A mother's plea to the terrorists holding her son hostage: No individual should be punished for events he cannot control.
The mother is Shirley Sotloff, and she speaks directly to ISIS leader Abu Bakr al-Baghdadi in a video broadcast Wednesday on Al Arabiya Network.
Her son, freelance journalist Steven Sotloff, appeared in an ISIS video showing the decapitation of American journalist James Foley.
The militant in the video warns that Steven Sotloff's fate depends on what President Barack Obama does next in Iraq.
A day after the video was posted, Obama vowed the United States would be "relentless" in striking back against ISIS.
"Steven is a journalist who traveled to the Middle East to cover the suffering of Muslims at the hands of tyrants. Steven is a loyal and generous son, brother and grandson," Shirley Sotloff said in the rare public appeal. "He is an honorable man and has always tried to help the weak."
The journalist has no control over what the United States government does, and he should not be held responsible for its actions, she says.
"He's an innocent journalist," she said.
The mother appeals to al-Baghdadi's self-declared title of caliph of the Islamic State.
As caliph, he has the power to grant amnesty to Steven Sotloff, the mother said.
"I ask you to please release my child," she said.
Steven Sotloff disappeared while reporting from Syria in August 2013, but his family kept the news secret, fearing harm to him if they went public.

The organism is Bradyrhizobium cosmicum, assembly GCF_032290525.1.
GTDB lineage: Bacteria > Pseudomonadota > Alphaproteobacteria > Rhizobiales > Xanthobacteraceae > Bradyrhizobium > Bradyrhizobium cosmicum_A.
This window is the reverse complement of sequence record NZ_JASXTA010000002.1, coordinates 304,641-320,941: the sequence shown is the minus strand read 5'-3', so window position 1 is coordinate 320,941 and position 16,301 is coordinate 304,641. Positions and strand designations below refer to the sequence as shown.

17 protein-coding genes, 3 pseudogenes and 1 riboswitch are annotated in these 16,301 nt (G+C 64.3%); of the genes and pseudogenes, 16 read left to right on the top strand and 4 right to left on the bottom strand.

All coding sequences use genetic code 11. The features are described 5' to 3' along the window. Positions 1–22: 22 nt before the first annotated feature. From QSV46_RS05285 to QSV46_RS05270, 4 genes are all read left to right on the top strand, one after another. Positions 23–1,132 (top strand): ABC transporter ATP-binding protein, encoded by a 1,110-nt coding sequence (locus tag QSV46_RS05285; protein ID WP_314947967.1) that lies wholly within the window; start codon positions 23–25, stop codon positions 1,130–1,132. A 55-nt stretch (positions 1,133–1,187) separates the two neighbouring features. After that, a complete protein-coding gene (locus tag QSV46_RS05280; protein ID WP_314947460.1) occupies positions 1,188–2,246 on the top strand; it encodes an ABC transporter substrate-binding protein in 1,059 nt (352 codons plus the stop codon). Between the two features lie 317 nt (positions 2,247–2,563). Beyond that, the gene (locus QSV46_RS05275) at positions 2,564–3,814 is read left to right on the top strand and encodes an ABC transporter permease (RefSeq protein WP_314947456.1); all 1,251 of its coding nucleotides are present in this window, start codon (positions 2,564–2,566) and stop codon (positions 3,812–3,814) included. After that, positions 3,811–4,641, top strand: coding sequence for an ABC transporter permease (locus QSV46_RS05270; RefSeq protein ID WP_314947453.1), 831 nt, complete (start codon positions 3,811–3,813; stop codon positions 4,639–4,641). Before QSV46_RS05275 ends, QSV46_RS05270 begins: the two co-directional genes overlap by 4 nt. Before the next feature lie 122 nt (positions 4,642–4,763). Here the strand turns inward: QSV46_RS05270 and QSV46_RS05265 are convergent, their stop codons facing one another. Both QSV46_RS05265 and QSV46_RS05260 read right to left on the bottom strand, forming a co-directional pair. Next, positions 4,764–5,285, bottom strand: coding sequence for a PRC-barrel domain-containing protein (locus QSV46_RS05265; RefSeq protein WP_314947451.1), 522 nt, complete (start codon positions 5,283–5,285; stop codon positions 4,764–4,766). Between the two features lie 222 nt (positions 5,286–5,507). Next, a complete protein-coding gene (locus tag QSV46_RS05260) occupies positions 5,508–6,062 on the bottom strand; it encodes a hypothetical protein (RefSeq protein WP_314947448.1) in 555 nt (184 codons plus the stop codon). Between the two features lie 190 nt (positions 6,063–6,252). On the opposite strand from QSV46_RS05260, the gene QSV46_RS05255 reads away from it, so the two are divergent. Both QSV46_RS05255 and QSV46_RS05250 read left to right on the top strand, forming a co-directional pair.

Out of public view, the family and a number of government agencies have been trying to gain Sotloff's release for the past year.
Sotloff, 31, grew up in South Florida with his mother, father and younger sister. He majored in journalism at the University of Central Florida. His personal Facebook page lists musicians like the Dave Matthews Band, Phish, Miles Davis and movies like "Lawrence of Arabia" and "The Big Lebowski" as favorites. On his Twitter page, he playfully identifies himself as a "stand-up philosopher from Miami."
In 2004, Sotloff left UCF and moved back to the Miami area.
He graduated from another college, began taking Arabic classes and subsequently picked up freelance writing work for a number of publications, including Time, Foreign Policy, World Affairs and the Christian Science Monitor. His travels took him to Yemen, Saudi Arabia, Qatar and Turkey -- among other countries -- and eventually Syria.
"We have not seen Steven in over a year and we miss him very much," Shirley Sotloff said. "We want to see him home safe and sound and to hug him."